It is always wise to document your choise as to an alternate agent, just in case your first choice is unable to act.
Your power of attorney also serves to help avoid a probate proceeding known as a conservatorship of the estate.  The person you choose in your document has priorty should a court proceeding ever become necessary.  
Note:  In addition, if you chose to sign an immediately effective power of attorney, it is wise to check with your bank and brokerage firms.  Some institutions prefer to have their own forms used.  Although a properly drafted form is legally binding, it may greatly ease your agent’s ability to perform financial transactions on your behalf if you take this extra step.
This document gives your agent (attorney-in-fact) the power to make health care decisions for you when you are no longer capable of giving informed consent to treatment. In most cases, hospitals, surgery centers, and convalescent homes require one before admission.  It stands to reason, that when you are in a medical crisis, that is not the time to make end of life decisions.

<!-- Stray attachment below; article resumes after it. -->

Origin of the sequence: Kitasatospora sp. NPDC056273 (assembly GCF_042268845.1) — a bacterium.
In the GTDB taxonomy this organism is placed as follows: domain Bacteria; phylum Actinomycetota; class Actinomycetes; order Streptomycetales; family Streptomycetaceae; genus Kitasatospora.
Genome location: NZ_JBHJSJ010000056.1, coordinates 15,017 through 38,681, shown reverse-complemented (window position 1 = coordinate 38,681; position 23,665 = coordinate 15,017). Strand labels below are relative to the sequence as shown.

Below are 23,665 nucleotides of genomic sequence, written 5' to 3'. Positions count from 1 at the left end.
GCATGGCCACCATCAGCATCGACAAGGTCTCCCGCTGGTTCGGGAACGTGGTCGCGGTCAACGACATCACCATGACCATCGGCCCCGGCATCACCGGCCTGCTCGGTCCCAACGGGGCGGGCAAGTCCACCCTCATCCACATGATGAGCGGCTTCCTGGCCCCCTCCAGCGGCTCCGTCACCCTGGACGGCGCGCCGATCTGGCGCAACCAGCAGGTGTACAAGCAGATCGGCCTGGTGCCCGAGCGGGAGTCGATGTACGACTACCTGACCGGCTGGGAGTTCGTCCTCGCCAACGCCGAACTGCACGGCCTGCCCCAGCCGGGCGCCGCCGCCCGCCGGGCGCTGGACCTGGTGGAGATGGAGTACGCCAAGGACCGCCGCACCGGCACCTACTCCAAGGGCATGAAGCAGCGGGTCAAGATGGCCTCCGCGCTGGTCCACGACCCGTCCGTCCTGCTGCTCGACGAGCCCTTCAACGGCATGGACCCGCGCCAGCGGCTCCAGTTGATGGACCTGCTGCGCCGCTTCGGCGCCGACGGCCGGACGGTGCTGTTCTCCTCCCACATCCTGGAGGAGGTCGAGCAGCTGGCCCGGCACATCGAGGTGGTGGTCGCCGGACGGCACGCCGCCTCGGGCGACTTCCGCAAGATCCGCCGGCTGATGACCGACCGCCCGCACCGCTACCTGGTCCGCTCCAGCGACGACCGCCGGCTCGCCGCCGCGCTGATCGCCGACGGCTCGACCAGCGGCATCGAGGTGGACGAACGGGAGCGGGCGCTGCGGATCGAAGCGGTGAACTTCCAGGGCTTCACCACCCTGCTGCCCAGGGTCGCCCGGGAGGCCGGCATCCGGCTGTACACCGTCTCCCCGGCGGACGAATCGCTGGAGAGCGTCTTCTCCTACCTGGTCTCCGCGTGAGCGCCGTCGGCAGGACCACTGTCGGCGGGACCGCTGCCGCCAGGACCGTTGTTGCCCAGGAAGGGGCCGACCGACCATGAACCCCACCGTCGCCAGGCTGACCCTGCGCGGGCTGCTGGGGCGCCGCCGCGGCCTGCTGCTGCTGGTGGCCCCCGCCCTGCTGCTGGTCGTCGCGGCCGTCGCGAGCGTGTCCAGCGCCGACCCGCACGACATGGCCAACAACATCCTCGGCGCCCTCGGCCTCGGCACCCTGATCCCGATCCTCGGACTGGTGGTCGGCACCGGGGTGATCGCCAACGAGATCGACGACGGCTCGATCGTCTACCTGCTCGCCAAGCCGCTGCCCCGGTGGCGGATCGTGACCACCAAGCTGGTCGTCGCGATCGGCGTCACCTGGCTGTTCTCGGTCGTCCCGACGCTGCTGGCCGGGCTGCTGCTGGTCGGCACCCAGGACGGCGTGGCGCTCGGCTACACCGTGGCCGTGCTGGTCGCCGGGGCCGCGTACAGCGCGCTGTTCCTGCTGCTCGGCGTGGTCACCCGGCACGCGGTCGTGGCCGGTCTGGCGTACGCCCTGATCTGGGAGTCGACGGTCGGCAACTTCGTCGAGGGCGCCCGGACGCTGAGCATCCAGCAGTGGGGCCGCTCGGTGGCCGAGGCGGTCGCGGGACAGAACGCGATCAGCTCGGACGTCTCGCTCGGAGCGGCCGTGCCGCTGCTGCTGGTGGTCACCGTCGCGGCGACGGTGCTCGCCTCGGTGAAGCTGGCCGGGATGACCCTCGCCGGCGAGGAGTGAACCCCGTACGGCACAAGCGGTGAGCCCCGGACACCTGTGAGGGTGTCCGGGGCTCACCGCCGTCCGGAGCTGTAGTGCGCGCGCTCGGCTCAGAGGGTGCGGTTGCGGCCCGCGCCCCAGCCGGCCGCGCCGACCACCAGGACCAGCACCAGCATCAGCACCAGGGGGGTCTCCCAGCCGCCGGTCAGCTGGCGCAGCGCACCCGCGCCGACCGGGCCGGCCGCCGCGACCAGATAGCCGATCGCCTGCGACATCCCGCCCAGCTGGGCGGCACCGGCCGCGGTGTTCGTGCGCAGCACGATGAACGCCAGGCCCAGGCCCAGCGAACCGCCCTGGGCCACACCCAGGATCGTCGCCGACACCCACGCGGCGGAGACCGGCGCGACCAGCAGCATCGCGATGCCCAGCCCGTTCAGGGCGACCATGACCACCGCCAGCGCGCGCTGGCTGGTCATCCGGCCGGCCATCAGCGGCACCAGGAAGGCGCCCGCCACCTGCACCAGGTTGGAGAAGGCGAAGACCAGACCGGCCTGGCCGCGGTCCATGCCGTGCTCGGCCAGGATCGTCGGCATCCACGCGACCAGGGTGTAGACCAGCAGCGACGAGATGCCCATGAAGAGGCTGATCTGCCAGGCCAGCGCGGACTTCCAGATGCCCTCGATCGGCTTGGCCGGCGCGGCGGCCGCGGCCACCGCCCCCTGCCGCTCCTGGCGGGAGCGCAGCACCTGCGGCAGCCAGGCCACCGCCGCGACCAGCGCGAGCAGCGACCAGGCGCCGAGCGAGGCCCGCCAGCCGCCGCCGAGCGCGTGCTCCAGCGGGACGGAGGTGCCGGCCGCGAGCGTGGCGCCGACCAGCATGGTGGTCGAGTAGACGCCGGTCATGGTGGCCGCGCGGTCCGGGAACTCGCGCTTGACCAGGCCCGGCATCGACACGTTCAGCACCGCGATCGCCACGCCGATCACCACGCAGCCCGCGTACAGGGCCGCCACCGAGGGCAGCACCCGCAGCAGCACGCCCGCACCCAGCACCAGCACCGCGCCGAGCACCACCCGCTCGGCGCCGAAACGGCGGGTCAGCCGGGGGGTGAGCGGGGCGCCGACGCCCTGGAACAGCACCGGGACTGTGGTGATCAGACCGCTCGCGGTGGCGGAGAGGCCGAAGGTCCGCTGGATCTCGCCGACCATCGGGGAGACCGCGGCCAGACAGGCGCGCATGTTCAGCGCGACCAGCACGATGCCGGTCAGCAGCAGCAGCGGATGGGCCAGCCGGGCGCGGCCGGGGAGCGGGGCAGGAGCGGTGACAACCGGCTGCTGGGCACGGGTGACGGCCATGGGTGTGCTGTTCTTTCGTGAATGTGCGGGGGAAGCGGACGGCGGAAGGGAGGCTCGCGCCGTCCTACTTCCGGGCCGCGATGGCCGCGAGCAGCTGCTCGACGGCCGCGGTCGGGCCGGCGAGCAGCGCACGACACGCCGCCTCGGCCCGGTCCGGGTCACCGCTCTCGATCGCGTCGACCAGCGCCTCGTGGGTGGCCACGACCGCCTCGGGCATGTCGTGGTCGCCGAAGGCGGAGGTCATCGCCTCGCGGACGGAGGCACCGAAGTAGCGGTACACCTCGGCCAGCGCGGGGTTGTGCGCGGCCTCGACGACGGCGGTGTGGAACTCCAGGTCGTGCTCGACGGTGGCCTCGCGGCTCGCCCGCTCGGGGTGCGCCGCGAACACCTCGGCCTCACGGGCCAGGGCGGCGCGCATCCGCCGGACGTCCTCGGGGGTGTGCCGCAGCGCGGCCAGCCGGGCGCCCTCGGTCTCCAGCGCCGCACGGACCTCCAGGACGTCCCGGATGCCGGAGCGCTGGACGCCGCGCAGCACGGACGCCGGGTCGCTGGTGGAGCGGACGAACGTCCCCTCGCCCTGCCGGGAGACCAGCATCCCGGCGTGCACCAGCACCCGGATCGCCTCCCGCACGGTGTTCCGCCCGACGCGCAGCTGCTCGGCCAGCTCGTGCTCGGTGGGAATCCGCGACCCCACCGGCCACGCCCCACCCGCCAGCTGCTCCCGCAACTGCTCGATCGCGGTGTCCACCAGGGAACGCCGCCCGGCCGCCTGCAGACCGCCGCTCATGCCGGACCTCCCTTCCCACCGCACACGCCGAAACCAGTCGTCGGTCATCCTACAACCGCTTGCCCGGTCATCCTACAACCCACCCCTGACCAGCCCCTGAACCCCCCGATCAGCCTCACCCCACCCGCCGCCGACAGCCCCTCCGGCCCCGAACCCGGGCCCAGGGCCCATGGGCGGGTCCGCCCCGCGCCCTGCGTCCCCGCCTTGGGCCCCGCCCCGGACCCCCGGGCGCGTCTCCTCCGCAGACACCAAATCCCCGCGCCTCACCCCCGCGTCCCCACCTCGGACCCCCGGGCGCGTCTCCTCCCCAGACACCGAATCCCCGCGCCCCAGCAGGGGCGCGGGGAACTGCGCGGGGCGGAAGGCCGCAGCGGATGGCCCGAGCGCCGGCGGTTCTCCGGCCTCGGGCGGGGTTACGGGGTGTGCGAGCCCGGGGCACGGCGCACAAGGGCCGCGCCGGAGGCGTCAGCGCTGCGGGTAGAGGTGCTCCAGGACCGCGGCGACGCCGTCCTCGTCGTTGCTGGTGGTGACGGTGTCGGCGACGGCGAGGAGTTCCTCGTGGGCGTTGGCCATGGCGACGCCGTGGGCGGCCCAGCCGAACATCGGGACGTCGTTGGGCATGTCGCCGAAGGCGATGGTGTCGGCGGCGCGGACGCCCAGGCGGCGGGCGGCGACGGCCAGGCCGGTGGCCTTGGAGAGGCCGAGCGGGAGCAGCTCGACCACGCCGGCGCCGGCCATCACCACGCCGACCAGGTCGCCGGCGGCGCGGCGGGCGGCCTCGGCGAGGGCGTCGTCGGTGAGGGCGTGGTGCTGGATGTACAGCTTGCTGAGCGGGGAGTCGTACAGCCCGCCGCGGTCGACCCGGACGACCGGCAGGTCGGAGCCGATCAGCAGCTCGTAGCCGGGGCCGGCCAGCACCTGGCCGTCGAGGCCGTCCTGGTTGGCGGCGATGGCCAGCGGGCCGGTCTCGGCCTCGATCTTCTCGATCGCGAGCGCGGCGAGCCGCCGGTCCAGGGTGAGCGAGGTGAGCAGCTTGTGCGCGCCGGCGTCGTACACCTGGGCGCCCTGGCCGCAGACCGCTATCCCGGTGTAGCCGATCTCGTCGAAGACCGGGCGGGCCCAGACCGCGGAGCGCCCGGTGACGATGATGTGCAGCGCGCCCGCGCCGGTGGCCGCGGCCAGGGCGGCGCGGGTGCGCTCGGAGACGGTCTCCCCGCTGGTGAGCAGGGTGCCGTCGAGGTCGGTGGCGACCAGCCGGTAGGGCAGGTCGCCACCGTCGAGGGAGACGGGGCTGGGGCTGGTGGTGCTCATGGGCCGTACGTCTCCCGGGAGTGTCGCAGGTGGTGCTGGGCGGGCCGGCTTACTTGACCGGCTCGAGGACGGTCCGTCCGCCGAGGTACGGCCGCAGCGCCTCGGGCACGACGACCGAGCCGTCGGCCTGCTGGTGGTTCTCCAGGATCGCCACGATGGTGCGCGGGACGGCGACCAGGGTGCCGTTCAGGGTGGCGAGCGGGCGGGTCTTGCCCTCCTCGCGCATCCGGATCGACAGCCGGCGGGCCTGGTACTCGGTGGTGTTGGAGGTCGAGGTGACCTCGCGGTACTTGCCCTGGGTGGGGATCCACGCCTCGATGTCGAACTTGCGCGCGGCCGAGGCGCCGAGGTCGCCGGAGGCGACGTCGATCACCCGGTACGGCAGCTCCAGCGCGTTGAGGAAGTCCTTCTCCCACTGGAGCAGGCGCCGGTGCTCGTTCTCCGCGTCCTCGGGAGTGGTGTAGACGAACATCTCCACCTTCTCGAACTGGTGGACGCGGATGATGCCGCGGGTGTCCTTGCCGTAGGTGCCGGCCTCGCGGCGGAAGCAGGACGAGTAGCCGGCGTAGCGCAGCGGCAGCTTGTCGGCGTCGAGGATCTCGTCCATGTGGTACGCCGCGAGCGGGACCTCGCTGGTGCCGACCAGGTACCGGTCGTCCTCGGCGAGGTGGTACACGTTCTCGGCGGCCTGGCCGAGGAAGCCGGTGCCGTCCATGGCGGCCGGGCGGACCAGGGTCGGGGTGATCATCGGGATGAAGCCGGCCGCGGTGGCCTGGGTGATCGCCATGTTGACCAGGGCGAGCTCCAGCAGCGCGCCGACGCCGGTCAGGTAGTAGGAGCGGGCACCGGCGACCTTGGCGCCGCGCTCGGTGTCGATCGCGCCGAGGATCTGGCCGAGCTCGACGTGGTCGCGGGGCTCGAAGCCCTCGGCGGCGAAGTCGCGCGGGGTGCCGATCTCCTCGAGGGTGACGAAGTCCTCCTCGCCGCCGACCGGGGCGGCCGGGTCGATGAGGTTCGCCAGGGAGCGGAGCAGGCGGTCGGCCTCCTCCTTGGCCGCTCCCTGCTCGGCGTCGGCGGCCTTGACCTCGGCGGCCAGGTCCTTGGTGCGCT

Our firm drafts custom powers of attorney for health care.  We routinely ask you about your preferences for in-home care, elective autopsies, organ donation, and wishes regarding funeral arrangements.  The goal is for you to make these types of decisions while you are well so that should you be unable to communicate, there are no questions about what you would instruct your medical professionals to do if you could.
Formerly, a release of medical information was part of your Advance Health Care Directive.  Currently, physicians and hospitals are looking for this release to be in a separate form. 
You will want to think about who might want access to your medical records after you are gone.  This may include individuals other than your agents under your Advance Health Care Directive.  Because, unlike your durable power of attorney where your agent’s powers lapse at your death, you have the option of extending the release of medical records for up to two (2) years.